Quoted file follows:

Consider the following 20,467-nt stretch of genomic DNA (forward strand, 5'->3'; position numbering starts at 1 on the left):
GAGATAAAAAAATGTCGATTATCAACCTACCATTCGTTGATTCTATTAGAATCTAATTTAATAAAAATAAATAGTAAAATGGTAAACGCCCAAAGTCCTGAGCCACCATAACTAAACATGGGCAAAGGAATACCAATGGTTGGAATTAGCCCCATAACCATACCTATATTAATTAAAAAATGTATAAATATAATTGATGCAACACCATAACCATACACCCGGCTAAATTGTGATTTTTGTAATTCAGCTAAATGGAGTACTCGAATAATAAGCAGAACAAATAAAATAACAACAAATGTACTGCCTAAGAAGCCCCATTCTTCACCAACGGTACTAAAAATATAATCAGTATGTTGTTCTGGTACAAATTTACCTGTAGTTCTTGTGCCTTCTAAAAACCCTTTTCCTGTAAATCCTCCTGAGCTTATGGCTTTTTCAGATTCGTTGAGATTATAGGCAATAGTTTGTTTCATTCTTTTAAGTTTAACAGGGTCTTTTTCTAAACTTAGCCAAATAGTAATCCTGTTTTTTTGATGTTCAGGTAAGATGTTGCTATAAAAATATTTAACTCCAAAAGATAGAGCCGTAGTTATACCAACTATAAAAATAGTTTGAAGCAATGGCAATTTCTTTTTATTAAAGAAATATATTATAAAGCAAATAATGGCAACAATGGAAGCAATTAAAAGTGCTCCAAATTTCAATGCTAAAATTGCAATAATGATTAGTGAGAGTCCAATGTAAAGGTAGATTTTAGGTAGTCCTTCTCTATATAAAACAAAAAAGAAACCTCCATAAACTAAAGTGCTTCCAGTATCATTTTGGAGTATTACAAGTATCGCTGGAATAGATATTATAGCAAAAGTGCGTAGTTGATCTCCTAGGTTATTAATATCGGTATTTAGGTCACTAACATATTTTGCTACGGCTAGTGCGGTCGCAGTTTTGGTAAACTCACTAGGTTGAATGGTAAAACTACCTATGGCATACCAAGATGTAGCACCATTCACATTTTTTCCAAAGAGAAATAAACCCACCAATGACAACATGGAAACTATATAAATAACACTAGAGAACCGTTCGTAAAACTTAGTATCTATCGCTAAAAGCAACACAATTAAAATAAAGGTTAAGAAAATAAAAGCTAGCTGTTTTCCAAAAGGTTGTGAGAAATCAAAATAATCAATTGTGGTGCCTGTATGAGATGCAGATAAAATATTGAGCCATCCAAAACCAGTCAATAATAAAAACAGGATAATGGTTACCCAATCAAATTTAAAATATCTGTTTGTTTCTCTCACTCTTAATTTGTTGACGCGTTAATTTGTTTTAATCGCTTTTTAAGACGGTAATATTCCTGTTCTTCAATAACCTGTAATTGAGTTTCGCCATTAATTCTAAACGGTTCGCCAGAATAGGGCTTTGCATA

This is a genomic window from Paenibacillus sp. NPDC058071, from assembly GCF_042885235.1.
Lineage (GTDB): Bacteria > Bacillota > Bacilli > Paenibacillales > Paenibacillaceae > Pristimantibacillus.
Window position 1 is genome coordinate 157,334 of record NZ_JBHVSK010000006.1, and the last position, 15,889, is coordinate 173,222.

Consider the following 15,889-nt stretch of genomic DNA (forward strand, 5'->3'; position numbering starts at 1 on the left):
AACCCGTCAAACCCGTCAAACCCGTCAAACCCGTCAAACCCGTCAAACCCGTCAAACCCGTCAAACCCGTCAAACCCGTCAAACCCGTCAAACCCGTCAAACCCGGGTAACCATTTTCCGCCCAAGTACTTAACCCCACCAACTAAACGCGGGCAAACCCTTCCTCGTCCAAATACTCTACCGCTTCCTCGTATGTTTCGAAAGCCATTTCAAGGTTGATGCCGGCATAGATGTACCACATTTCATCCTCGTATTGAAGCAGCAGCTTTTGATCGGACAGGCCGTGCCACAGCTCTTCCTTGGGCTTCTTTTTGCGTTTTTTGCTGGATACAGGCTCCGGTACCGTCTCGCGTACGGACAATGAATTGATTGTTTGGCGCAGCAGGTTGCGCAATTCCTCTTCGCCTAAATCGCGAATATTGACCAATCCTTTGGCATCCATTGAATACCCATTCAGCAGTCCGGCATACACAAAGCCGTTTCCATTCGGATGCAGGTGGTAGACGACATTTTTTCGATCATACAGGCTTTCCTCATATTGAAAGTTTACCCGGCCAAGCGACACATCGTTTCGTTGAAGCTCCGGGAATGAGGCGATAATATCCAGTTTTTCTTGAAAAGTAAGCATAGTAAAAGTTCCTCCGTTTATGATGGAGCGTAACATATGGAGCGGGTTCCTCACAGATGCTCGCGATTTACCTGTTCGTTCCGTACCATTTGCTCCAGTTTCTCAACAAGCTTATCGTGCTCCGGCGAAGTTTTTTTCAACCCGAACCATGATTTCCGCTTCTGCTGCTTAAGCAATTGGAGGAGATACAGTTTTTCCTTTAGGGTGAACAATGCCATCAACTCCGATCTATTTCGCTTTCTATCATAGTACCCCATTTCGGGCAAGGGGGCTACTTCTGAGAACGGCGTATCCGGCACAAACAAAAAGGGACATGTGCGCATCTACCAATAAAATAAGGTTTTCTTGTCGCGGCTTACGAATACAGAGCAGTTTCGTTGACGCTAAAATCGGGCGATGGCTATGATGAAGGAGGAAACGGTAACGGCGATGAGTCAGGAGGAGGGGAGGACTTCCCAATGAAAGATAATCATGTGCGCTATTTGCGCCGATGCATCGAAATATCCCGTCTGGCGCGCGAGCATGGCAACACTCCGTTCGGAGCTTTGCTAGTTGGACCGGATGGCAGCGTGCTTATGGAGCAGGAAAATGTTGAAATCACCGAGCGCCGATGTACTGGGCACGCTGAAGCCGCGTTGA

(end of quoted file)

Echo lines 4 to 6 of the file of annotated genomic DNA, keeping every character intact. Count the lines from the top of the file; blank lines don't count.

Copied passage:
Lineage (GTDB): Bacteria > Bacillota > Bacilli > Paenibacillales > Paenibacillaceae > Pristimantibacillus.
Window position 1 is genome coordinate 157,334 of record NZ_JBHVSK010000006.1, and the last position, 15,889, is coordinate 173,222.

Consider the following 15,889-nt stretch of genomic DNA (forward strand, 5'->3'; position numbering starts at 1 on the left):